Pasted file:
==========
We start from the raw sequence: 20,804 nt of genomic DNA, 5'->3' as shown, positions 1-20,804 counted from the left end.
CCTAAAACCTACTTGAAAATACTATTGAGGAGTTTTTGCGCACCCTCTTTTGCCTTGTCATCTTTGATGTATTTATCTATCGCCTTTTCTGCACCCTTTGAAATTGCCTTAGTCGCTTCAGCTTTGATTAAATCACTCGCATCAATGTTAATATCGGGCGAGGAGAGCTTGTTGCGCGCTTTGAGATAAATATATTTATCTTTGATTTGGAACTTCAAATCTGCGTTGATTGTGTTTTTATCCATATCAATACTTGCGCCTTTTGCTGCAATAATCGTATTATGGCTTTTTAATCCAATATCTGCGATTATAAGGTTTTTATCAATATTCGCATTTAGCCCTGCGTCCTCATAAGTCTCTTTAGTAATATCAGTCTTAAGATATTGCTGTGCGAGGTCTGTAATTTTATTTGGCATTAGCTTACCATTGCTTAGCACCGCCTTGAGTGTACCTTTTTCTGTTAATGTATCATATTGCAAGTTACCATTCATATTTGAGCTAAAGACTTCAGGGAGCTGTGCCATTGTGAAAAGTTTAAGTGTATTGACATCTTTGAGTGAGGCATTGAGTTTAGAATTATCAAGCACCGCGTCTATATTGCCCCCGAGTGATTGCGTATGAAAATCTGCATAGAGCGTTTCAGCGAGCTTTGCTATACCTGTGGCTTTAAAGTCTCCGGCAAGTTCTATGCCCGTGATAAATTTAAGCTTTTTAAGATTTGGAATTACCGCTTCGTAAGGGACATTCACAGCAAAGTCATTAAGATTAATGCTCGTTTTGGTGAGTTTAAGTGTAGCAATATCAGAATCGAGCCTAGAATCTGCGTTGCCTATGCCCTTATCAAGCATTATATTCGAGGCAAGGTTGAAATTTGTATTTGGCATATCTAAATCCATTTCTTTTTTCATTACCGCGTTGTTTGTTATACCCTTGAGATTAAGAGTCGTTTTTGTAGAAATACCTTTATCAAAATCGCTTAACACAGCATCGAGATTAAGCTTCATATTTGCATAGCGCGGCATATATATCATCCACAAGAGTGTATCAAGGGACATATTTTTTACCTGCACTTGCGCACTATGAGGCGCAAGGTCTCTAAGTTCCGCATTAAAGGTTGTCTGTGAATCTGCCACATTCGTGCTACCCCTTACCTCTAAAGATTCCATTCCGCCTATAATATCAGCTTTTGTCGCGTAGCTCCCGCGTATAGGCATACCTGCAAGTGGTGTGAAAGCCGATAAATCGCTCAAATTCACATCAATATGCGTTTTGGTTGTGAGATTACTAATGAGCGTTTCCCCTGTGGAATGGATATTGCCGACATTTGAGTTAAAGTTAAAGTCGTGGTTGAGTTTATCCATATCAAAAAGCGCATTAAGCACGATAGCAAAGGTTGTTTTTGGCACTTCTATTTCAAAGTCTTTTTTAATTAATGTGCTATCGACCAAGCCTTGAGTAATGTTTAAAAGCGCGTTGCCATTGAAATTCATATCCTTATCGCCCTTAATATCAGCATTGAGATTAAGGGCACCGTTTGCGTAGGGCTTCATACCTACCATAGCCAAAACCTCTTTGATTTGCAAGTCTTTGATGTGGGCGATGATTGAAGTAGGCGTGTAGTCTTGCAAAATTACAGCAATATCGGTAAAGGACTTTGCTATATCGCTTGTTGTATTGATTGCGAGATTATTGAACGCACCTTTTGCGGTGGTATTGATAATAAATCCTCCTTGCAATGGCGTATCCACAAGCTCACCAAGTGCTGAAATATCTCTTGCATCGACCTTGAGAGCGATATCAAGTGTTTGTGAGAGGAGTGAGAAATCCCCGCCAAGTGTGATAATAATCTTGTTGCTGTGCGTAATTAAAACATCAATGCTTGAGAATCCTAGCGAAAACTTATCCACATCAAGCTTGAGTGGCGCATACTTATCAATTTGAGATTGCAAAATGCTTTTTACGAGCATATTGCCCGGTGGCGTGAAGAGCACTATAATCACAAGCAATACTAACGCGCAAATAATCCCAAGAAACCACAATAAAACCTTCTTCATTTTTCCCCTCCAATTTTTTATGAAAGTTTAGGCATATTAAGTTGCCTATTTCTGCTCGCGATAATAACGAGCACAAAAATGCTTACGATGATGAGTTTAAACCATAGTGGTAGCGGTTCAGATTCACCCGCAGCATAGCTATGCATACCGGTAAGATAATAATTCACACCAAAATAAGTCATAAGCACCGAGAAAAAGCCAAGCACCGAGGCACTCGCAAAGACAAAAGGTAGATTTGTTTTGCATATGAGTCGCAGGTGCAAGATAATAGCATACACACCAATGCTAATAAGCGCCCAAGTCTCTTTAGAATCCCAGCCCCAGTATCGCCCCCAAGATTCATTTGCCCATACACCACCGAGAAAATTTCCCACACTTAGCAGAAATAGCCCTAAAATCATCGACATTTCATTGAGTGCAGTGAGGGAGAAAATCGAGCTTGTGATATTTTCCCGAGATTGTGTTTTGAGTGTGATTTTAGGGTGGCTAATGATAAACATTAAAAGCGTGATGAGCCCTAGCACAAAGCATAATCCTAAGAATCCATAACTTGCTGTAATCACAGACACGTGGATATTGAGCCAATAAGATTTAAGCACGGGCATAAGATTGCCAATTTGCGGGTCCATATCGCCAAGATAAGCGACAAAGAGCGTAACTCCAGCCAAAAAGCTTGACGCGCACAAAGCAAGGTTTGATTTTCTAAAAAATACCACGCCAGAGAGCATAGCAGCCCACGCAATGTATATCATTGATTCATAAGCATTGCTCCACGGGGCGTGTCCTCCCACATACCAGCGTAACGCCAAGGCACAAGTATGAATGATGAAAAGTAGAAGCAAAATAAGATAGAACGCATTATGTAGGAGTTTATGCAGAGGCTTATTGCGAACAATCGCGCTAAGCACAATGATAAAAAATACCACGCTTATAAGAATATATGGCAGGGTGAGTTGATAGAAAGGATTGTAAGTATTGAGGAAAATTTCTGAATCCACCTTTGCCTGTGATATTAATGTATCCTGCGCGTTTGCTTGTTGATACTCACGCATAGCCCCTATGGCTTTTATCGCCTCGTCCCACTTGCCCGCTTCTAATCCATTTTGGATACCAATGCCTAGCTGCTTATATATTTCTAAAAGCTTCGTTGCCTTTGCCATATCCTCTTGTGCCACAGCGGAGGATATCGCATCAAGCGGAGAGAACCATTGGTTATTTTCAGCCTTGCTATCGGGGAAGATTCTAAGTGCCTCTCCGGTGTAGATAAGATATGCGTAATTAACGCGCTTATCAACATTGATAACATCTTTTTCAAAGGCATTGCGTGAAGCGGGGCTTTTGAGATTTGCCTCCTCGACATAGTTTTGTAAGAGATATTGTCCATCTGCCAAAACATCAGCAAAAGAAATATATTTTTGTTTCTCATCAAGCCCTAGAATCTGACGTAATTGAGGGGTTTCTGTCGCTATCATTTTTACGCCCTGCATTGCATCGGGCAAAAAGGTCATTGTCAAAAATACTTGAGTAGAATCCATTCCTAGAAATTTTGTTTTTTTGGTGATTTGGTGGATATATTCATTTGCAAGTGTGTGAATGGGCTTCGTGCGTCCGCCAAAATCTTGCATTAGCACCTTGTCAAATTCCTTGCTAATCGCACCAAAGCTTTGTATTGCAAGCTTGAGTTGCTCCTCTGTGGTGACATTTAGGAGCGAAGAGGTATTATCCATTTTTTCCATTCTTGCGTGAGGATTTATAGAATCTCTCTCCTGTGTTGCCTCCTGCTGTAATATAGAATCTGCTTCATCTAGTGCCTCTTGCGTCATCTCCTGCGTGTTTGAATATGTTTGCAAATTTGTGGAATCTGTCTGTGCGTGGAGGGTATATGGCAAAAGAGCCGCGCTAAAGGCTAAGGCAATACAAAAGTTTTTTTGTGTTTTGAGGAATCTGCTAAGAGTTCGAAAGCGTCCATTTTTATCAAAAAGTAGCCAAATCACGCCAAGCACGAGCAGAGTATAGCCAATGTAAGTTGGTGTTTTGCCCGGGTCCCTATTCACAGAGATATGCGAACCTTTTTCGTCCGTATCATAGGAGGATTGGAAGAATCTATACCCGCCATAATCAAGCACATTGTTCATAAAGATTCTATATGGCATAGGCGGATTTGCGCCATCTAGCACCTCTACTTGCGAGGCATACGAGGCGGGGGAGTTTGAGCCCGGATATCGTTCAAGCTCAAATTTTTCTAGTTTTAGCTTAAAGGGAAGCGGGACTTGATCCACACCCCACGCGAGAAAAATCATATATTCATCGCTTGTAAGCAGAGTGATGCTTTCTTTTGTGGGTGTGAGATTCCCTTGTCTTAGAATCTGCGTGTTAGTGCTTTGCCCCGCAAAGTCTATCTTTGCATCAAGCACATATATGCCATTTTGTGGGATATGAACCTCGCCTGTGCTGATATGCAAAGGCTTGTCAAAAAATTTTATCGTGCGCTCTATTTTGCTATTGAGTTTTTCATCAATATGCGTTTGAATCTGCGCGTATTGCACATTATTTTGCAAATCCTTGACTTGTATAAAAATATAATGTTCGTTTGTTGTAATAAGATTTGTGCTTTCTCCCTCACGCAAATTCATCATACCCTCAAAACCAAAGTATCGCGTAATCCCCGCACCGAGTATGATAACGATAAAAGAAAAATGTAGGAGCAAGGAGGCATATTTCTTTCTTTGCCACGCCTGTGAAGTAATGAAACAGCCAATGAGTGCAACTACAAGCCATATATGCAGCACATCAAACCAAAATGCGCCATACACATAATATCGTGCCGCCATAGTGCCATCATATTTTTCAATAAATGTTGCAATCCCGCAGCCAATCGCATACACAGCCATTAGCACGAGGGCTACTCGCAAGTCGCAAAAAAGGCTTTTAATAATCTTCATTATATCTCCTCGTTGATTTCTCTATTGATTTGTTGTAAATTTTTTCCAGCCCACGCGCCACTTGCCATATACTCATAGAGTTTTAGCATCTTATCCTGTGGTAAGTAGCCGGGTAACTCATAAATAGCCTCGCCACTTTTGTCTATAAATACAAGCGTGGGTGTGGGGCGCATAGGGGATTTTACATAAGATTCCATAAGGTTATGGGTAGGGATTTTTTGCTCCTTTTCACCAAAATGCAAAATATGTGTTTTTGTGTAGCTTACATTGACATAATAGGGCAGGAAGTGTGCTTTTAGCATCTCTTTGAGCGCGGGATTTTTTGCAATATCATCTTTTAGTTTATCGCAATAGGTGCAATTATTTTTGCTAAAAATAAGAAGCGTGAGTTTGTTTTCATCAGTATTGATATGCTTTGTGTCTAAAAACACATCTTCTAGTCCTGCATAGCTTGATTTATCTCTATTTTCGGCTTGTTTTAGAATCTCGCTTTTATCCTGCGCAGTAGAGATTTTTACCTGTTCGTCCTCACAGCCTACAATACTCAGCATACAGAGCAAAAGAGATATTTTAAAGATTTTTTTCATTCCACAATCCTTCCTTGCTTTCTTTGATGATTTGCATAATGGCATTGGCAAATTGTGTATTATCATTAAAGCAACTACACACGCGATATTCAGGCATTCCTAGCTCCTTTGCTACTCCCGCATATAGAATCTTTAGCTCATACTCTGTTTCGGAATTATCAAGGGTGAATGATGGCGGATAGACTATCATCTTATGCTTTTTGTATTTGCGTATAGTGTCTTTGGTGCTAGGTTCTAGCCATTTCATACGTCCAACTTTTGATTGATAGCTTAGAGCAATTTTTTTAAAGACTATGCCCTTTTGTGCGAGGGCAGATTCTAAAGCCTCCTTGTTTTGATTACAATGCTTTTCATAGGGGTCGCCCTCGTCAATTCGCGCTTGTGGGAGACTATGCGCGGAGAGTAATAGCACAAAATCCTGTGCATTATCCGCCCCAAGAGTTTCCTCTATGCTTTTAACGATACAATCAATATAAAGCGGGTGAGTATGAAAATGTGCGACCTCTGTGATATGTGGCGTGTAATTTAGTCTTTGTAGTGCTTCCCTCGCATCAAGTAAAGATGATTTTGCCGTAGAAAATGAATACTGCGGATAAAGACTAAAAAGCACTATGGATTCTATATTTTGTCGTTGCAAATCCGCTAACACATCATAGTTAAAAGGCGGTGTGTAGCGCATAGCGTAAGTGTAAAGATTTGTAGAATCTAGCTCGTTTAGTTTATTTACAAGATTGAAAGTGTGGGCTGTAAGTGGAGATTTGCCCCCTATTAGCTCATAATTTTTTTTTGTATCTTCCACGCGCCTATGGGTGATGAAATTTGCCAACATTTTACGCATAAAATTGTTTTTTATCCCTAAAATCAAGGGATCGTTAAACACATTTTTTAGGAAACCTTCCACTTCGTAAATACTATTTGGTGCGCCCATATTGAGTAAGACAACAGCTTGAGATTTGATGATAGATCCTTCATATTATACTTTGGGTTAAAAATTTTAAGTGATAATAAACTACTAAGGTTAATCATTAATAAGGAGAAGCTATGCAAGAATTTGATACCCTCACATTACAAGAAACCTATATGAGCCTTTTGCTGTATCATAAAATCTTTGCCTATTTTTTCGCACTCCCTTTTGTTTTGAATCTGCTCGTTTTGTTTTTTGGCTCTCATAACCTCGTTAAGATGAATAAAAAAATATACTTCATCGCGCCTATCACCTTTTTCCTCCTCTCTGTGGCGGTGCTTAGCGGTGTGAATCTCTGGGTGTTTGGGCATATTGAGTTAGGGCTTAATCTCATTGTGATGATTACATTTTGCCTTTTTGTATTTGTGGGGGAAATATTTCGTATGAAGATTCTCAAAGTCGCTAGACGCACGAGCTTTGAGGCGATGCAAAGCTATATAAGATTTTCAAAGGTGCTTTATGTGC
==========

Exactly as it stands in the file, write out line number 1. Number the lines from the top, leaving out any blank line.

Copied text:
We start from the raw sequence: 20,804 nt of genomic DNA, 5'->3' as shown, positions 1-20,804 counted from the left end.